The Raid Finder has been one of the things I’ve been looking forward to most. As I’ve mentioned before, my schedule is very weird for when I can raid, so now I can raid whenever I want – as long as there’s enough other people queuing as well. I was able to get into a group, and successfully get the four bosses currently available with little drama. We only wiped twice, and there were people taking charge of the raid to get things done.
We also got Tyrael’s Charger. It’s pretty.
All in all, there’s some great new content that everyone can enjoy no matter what you do. Raider, casual player, leveling player, there’s something for everyone. As I experience more of the new content, I’ll post my thoughts about some of them. In the meantime, happy exploring!
This isn’t a weekly feature anymore, obviously, but that doesn’t matter!
Being Canadian and experiencing the Northern Lights on a number of occasions, I will never get tired of seeing them. Blizzard did a great job of making them in-game in Northrend, especially in Howling Fjord. This view looks toward Utgarde Keep, just over a Vrykul settlement. A moment of peace in an otherwise war-torn zone.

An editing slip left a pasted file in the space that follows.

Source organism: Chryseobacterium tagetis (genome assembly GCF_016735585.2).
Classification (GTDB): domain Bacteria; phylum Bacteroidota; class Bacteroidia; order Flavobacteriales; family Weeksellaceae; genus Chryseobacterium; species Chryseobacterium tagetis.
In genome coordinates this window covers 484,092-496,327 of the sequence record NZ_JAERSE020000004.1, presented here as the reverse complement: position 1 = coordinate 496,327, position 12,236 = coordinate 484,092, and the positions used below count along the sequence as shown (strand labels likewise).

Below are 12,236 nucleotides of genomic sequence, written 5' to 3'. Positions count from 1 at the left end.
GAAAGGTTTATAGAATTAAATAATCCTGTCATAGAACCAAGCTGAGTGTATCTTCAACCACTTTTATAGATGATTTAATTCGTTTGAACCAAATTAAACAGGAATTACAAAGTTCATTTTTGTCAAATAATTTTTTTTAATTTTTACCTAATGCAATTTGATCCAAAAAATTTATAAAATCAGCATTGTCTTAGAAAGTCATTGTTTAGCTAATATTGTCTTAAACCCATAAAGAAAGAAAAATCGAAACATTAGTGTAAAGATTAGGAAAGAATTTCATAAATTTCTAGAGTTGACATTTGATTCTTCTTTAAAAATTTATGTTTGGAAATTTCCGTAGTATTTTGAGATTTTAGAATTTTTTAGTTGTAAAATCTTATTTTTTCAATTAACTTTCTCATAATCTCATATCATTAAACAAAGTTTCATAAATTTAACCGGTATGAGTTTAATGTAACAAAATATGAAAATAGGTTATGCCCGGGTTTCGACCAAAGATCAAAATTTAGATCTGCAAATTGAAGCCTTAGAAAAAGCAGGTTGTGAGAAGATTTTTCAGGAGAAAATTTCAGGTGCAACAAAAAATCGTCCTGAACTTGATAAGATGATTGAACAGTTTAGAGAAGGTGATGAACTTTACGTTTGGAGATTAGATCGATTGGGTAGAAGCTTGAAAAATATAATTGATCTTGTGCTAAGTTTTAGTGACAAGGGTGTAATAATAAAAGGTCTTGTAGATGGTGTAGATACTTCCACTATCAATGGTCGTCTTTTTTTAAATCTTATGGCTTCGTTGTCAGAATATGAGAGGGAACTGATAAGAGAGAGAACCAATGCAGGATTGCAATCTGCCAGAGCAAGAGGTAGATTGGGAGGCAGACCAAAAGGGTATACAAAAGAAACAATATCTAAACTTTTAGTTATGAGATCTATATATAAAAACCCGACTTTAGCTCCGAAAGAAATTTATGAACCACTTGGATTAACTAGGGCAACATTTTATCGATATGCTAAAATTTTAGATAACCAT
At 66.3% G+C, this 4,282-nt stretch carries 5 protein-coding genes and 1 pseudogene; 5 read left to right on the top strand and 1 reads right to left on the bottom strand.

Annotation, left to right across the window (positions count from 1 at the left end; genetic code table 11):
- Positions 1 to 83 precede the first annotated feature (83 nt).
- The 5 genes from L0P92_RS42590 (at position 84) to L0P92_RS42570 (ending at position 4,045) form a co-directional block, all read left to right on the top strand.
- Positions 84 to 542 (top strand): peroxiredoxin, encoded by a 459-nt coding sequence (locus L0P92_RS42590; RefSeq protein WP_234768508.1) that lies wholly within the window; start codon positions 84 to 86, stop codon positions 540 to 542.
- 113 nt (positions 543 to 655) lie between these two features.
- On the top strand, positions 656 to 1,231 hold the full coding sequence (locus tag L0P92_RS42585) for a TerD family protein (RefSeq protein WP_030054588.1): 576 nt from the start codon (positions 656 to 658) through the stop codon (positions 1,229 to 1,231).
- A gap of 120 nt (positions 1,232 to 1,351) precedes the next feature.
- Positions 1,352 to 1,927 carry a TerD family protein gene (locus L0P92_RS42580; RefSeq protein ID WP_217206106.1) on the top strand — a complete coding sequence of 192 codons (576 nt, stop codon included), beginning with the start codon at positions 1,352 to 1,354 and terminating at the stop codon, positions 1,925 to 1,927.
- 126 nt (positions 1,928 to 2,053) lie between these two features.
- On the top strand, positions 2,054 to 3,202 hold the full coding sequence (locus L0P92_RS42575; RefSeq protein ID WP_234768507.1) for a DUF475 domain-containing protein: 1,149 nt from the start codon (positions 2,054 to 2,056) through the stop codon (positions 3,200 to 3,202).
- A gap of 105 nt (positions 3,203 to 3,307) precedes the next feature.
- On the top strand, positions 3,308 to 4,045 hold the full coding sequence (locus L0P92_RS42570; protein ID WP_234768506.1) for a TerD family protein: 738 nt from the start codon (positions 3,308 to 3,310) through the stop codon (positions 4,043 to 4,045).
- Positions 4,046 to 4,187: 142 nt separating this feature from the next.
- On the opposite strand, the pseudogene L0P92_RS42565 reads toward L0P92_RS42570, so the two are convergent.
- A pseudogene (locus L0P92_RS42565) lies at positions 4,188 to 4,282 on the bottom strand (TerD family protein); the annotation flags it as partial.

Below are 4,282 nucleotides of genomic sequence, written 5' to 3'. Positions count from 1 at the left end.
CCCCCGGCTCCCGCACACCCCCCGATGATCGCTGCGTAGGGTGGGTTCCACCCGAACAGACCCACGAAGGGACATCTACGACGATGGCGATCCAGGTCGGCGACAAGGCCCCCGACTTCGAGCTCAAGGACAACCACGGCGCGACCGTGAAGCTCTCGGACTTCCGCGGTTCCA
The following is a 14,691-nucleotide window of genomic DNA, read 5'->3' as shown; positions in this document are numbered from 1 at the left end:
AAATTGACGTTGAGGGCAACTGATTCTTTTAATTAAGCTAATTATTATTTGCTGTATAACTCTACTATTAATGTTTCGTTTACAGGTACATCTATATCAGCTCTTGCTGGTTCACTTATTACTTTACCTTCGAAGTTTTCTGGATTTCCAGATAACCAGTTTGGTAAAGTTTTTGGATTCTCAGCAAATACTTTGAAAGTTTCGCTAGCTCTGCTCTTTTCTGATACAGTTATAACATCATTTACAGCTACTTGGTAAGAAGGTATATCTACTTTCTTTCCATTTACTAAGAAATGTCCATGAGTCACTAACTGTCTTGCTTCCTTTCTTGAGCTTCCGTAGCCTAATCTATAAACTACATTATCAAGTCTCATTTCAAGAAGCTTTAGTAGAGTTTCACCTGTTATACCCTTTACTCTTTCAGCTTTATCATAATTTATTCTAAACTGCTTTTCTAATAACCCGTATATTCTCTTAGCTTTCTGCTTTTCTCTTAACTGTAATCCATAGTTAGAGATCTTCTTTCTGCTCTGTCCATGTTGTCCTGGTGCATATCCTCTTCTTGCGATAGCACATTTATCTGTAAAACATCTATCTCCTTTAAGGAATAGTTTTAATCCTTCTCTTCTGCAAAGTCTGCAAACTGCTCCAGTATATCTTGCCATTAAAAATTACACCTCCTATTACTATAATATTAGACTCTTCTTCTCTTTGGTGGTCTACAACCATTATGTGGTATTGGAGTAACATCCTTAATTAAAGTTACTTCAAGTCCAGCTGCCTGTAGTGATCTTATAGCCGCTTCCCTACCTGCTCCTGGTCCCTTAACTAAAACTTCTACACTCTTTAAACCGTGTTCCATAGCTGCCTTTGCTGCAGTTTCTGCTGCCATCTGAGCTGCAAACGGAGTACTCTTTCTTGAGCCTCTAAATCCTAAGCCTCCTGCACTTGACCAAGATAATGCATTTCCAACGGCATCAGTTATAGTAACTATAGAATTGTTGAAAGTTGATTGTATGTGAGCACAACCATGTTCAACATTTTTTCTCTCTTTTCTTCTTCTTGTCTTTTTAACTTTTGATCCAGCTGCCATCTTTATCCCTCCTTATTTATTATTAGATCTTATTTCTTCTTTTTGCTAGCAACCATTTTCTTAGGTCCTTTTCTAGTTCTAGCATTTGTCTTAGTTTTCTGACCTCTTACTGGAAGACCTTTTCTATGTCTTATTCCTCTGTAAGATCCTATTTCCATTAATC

One of the very first things that anyone will do when they log into World of Warcraft on a new character will do is accept a quest. There’s a big shiny yellow exclamation point above a nearby NPC that draws you in and compels you to right-click them. Then, for whatever reason, if you kill enough pigs you’ll get a reward! How awesome is that?
More often than not, it’s very awesome. Even moreso since the Cataclysm old world redesign, WoW’s quest design has been amazing. Not too long ago, I did an article about some of my favourite quests in the game. This time we’re going the opposite way, to some examples of the worst quests that are out there today. Not surprisingly, they mostly come from Outland and Northrend – but this is partly because I haven’t done all of the new content yet.
RNG – the bane of all existence